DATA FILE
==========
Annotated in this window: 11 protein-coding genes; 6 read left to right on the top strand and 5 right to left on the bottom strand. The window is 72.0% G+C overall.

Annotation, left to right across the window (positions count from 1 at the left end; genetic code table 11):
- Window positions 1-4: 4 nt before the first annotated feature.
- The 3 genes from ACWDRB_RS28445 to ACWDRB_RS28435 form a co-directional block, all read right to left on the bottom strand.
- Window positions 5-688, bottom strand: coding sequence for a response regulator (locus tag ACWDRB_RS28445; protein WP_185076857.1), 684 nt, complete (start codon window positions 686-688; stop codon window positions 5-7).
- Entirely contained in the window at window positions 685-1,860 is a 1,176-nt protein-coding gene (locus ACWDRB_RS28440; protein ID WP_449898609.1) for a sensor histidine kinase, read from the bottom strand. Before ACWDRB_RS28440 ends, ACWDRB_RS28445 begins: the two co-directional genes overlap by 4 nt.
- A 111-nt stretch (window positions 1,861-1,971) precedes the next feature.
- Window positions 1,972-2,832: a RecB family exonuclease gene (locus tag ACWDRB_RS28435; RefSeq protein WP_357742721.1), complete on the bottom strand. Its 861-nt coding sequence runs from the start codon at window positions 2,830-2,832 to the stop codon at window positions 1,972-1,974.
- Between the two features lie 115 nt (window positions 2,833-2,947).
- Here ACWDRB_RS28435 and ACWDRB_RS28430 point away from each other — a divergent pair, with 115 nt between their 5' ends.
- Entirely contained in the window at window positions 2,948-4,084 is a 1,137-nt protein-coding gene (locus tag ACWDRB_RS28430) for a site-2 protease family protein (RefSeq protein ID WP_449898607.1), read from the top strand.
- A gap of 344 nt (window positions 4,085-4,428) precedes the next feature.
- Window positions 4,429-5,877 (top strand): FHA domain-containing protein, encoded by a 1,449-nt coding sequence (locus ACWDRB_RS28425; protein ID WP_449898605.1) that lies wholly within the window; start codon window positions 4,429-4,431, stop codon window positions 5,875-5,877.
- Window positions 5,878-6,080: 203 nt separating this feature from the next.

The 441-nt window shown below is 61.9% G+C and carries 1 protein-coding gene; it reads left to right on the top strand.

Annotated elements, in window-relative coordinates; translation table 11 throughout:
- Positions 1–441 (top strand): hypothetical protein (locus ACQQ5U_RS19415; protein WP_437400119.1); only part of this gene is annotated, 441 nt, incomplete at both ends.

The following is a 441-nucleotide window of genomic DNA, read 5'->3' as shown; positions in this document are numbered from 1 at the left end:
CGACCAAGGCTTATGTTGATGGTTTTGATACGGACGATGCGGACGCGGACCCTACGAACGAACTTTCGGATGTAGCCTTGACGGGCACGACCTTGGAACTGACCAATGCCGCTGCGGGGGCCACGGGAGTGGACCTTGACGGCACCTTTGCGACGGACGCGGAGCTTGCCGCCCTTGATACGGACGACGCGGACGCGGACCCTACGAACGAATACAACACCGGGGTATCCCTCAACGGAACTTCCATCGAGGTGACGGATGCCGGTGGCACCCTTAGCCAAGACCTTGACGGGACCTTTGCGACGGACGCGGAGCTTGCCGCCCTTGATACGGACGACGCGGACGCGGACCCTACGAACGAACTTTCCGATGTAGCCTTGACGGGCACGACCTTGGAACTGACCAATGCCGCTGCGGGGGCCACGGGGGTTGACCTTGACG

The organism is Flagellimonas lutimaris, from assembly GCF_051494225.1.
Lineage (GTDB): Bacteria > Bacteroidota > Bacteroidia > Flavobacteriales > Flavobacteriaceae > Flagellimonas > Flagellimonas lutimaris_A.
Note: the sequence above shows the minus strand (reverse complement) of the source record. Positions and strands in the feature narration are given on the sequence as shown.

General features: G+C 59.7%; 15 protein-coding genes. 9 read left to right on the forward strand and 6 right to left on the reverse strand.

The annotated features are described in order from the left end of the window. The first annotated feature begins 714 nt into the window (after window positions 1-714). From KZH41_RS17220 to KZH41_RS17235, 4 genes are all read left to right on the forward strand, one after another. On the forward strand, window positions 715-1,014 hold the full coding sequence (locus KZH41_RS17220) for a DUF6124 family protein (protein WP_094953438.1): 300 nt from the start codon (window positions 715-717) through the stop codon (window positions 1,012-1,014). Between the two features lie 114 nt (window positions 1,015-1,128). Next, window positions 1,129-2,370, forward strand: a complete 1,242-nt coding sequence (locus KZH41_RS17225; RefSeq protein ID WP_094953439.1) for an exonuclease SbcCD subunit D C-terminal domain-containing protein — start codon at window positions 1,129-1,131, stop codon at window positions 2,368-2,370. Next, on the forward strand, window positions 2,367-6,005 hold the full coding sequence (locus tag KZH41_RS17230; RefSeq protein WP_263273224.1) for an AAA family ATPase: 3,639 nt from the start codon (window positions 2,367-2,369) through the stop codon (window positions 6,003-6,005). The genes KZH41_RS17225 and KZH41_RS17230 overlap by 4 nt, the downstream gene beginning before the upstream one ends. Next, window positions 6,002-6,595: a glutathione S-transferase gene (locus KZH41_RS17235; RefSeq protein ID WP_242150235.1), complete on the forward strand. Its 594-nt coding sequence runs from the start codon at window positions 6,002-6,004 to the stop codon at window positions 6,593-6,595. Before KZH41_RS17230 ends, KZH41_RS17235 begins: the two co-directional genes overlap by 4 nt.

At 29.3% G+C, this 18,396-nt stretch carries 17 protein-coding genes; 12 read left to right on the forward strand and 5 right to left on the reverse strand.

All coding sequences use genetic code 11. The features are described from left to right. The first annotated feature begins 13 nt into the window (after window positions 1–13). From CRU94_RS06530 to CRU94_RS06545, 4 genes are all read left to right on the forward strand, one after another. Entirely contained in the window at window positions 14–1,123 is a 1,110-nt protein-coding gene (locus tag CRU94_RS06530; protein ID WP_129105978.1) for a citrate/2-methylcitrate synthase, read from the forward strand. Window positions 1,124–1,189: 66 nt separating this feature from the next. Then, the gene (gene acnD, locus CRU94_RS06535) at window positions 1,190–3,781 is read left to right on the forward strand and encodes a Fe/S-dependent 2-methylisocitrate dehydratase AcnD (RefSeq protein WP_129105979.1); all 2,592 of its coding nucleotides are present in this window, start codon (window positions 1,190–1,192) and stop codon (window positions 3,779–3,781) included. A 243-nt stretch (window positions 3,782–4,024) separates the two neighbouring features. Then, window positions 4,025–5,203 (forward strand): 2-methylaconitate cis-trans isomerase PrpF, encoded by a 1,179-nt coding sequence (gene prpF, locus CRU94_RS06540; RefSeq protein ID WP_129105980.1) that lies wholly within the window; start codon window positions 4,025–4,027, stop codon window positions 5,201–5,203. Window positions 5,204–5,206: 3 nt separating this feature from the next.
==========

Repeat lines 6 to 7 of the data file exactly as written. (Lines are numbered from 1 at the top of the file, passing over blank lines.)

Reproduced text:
- Entirely contained in the window at window positions 685-1,860 is a 1,176-nt protein-coding gene (locus ACWDRB_RS28440; protein ID WP_449898609.1) for a sensor histidine kinase, read from the bottom strand. Before ACWDRB_RS28440 ends, ACWDRB_RS28445 begins: the two co-directional genes overlap by 4 nt.
- A 111-nt stretch (window positions 1,861-1,971) precedes the next feature.